The campaigns seem to be substantially biased in favour of the AKP and Erdoğan in terms of mentioned airtime and billboards. Opposition parties accuse AKP and President Erdoğan of unlawful usage of public means and services as well. Erdoğan’s İstanbul meeting on Sunday 17th also showed the massive usage of public transportation to carry AKP supporters to Yenikapı meeting venue.

The different political scenarios regarding the election results have been brought on. Hilal Köylü’s two pieces on HalaGazeteciyiz discusses these scenarios. In the first case scenario, which has been taken as the one with the highest possibility particularly due to İnce’s unexpected success, Erdoğan wins the presidency in the second round on 8th of July, but AKP loses the majority in the parliament. If this scenario occurs, proving Erdoğan’s power over voters but also a wish to prevent one-man ruling of him, Turkey may face a political crisis very resembling the one Turkey witnessed after June 7 elections in 2015. By reminding June 7 elections, Erdoğan rejects this scenario in a Bloomberg interview, arguing there is no room for a parliament opposing his presidency in the new presidential government system and the logic of the presidential government system only suggests to have a strong parliamentary majority supporting the president.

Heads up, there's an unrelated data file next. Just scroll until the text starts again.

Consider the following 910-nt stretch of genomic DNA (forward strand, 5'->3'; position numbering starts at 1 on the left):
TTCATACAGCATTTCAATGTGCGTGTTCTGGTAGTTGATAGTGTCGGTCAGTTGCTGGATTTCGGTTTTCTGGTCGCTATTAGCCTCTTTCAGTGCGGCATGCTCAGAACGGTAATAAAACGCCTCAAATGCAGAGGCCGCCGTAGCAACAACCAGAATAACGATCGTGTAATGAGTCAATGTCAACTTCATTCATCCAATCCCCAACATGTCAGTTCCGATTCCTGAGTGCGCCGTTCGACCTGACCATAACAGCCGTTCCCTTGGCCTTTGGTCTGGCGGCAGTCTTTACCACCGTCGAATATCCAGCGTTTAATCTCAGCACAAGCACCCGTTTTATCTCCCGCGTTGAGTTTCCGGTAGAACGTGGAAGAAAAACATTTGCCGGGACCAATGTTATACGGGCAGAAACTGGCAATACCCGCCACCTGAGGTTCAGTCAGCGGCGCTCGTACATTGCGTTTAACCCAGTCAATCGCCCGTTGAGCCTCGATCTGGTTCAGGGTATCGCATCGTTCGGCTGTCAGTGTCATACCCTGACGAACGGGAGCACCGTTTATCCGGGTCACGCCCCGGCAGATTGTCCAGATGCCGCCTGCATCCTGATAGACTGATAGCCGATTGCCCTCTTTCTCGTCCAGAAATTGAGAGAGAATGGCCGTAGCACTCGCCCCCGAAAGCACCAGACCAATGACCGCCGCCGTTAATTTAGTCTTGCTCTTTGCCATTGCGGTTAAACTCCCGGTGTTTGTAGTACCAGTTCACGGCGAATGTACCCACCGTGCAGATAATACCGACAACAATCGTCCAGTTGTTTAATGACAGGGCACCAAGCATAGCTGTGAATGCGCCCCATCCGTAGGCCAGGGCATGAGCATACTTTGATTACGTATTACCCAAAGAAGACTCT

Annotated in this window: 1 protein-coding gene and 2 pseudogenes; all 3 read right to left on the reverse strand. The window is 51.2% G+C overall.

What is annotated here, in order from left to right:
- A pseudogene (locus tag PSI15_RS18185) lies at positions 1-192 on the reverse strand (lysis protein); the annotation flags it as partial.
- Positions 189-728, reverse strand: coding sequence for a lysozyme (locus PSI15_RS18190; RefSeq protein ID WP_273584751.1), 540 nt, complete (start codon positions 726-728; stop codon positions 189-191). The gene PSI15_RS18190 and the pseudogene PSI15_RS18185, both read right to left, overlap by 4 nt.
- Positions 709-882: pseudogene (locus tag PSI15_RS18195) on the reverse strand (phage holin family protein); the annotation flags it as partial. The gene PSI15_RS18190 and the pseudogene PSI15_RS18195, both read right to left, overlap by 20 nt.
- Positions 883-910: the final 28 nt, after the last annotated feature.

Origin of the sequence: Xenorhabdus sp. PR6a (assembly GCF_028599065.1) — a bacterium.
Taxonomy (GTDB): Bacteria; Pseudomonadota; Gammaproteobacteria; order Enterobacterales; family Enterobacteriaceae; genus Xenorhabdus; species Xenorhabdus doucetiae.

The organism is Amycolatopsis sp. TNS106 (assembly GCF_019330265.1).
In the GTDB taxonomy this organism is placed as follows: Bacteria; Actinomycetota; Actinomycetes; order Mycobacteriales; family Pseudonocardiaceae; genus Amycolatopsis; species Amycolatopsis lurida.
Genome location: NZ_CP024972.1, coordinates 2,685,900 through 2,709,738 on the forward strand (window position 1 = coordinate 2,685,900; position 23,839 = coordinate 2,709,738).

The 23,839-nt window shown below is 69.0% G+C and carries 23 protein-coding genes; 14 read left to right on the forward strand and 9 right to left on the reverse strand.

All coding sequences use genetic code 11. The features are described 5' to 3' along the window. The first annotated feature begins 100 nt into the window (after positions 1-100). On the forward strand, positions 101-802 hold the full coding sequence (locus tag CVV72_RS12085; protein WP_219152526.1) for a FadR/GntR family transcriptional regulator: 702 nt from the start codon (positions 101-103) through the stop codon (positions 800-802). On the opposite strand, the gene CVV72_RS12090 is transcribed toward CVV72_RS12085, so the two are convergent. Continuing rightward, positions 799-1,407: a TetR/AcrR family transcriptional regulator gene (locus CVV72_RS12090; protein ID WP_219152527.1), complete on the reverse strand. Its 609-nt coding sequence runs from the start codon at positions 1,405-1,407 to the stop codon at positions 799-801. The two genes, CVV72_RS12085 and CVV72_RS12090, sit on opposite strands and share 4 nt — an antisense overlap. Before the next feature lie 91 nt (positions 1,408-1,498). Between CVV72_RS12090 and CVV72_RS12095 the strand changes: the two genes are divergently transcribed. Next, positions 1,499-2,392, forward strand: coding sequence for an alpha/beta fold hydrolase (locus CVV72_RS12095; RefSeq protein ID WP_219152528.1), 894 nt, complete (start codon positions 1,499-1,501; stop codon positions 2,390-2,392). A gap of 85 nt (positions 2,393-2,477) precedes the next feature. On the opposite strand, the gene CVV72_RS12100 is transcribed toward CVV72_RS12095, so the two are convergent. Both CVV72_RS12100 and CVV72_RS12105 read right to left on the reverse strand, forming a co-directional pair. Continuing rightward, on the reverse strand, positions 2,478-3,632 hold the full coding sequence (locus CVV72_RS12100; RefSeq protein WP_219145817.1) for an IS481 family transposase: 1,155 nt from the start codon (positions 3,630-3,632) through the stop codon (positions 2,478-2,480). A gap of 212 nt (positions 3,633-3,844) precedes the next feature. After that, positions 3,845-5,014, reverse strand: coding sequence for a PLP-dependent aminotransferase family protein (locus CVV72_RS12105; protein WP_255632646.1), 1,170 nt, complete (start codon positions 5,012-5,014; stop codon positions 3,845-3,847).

As the presidential government system will come into force after the elections of June 24th whoever wins the presidency, this scenario brings a political situation questioning the presidential system as all opposition party candidates promise the return to the parliamentary system. Opposition parties ran their election campaigns for the referendum deciding the presidential system in April 16th in 2017 arguing that with the new system the parliament will be weakened and the country will be run by the Palace. The elections for parliament and the presidency are held the same day to assure the parallel results without creating conflicting powers. Hence, if this scenario realizes, Turkey may face not just a political crisis but also a constitutional crisis.

Although the economy seems to have lost being the first headline in the news last week, Turkish Lira kept depreciating against Dollar and Euro after FED’s rise of interest rates. While Turkish Lira saw 4.75 against Dollar despite the rate hike from the Central Bank the week before, experts warn that the economy will see worse days after the elections.